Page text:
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Avoiding the Fast of Demons

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Written by Basil on 12/18/2002 1:35 AM. Filed under:

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In the weeks preceding Christmas, Orthodox Christians prepare by three ancient traditions of self-denial: almsgiving, prayer and fasting. Although it is easy to focus on the fasting, this year I have found myself focusing on prayer. A dear priest I know calls fasting without prayer “the fast of demons, for demons do not eat, but they do not pray, either!”

As the choir director for my parish, I have been exhorted often on the importance of prayer. Our parish priest reminds me that I am teaching my brothers and sisters how to pray in song. The priest to whom I made my first confession in the Orthodox Church warned me sternly, “I will tell you what I tell my altar boys: If you have not said your prayers in the preceding week, you cannot serve in the altar.” I confess that I have not lived up to this high calling. As my logo humbly proclaims, I am a sinner.

In the past, I have said that I do not pray, but that is not entirely true. I have often availed myself of momentary ejaculations invoking the name of God, Christ, his mother, and the saints. Like Brother Lawrence of the Resurrection, I have tried to keep the remembrance of God. I hesitate to mention it, but I have been mostly faithful in blessing my food (if not always offering thanksgiving after receiving it). I have at times offered extemporaneous prayers for specific needs, and I have been learning the prayers of preparation and thanksgiving for holy communion.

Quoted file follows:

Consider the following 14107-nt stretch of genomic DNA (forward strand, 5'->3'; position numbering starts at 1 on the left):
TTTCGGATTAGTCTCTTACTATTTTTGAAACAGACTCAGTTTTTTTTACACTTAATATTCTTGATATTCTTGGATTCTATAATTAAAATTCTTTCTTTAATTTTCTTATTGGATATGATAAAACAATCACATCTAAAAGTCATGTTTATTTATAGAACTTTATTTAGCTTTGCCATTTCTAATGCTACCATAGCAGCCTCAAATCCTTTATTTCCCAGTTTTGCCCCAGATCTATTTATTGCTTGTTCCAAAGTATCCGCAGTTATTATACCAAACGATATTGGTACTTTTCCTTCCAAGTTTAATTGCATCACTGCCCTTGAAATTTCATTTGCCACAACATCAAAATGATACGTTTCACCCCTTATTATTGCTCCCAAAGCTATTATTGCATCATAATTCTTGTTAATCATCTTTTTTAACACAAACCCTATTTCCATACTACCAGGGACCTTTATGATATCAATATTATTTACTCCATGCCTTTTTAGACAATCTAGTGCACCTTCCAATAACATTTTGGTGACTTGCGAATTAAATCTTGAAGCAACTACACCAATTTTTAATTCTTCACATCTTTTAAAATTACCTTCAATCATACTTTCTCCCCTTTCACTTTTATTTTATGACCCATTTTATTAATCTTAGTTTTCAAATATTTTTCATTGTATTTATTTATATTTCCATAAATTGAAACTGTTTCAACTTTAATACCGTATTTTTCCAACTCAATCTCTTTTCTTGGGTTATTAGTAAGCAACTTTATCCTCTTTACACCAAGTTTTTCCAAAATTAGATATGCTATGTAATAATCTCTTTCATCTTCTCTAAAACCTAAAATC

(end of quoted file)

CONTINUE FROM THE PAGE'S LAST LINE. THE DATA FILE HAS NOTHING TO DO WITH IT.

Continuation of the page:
So you can see that my problem is not entirely that I do not pray. It is that I do not pray with discipline. During this year’s Christmas fast, I have been concentrating on keeping a Rule of prayer. True to my nature as a bookworm and amateur liturgist, I have taken my Rule from the 1945 Manual originally published in Britain by the Fellowship of St. Alban and St. Sergius. It is not the entire set of morning and evening prayers; I have selected certain prayers so that I do not grow weary too quickly. I hope eventually to keep most of the entire Rule. As the rubrics in the Manual state so compassionately for morning prayers, “If the time at disposal is short, and the need to begin work is pressing, it is preferable to say only a few of the suggested prayers, with attention and zeal, rather than to recite them all in haste and without due concentration.”

If this seems proud, remember that I have only been trying to keep this rule for a short time. I kept a Rule once for three straight months. I was so impressed with myself! Three months! Longer than I had ever before kept any prayer discipline. Then, something broke and I stopped completely. My present attempt has not even been two weeks. We shall see if my hubris will submit to God enough to allow me to keep it more permanently. Don’t hold your breath. I’m a sinner, remember?

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One Response to “Avoiding the Fast of Demons”

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